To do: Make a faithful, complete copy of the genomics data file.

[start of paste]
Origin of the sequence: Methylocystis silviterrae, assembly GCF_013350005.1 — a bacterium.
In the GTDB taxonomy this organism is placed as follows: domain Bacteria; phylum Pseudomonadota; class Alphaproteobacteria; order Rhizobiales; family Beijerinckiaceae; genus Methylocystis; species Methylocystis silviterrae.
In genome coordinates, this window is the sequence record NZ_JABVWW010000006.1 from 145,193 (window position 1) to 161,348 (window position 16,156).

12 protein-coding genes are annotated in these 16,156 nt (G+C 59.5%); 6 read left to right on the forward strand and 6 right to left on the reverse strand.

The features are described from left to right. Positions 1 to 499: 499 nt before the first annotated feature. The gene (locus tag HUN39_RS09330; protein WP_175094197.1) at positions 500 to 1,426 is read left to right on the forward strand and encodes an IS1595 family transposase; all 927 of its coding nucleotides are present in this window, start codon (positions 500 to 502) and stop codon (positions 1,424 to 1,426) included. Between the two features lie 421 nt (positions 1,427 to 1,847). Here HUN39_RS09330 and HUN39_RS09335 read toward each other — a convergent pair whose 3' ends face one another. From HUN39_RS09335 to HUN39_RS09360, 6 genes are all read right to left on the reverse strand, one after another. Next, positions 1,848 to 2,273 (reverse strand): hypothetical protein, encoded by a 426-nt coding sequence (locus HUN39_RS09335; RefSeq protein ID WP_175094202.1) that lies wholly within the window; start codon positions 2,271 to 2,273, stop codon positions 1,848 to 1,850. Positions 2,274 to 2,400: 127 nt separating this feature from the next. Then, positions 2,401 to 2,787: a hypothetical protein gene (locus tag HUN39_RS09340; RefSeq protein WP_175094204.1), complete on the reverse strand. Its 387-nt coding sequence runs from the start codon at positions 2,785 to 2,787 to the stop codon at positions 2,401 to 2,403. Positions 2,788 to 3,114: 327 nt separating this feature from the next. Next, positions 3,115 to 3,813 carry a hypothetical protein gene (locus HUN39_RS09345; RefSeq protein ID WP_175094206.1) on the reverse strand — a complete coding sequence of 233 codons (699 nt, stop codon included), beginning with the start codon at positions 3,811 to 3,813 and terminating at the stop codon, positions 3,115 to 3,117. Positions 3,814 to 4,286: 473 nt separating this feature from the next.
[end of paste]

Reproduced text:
Origin of the sequence: Methylocystis silviterrae, assembly GCF_013350005.1 — a bacterium.
In the GTDB taxonomy this organism is placed as follows: domain Bacteria; phylum Pseudomonadota; class Alphaproteobacteria; order Rhizobiales; family Beijerinckiaceae; genus Methylocystis; species Methylocystis silviterrae.
In genome coordinates, this window is the sequence record NZ_JABVWW010000006.1 from 145,193 (window position 1) to 161,348 (window position 16,156).

12 protein-coding genes are annotated in these 16,156 nt (G+C 59.5%); 6 read left to right on the forward strand and 6 right to left on the reverse strand.

The features are described from left to right. Positions 1 to 499: 499 nt before the first annotated feature. The gene (locus tag HUN39_RS09330; protein WP_175094197.1) at positions 500 to 1,426 is read left to right on the forward strand and encodes an IS1595 family transposase; all 927 of its coding nucleotides are present in this window, start codon (positions 500 to 502) and stop codon (positions 1,424 to 1,426) included. Between the two features lie 421 nt (positions 1,427 to 1,847). Here HUN39_RS09330 and HUN39_RS09335 read toward each other — a convergent pair whose 3' ends face one another. From HUN39_RS09335 to HUN39_RS09360, 6 genes are all read right to left on the reverse strand, one after another. Next, positions 1,848 to 2,273 (reverse strand): hypothetical protein, encoded by a 426-nt coding sequence (locus HUN39_RS09335; RefSeq protein ID WP_175094202.1) that lies wholly within the window; start codon positions 2,271 to 2,273, stop codon positions 1,848 to 1,850. Positions 2,274 to 2,400: 127 nt separating this feature from the next. Then, positions 2,401 to 2,787: a hypothetical protein gene (locus tag HUN39_RS09340; RefSeq protein WP_175094204.1), complete on the reverse strand. Its 387-nt coding sequence runs from the start codon at positions 2,785 to 2,787 to the stop codon at positions 2,401 to 2,403. Positions 2,788 to 3,114: 327 nt separating this feature from the next. Next, positions 3,115 to 3,813 carry a hypothetical protein gene (locus HUN39_RS09345; RefSeq protein ID WP_175094206.1) on the reverse strand — a complete coding sequence of 233 codons (699 nt, stop codon included), beginning with the start codon at positions 3,811 to 3,813 and terminating at the stop codon, positions 3,115 to 3,117. Positions 3,814 to 4,286: 473 nt separating this feature from the next.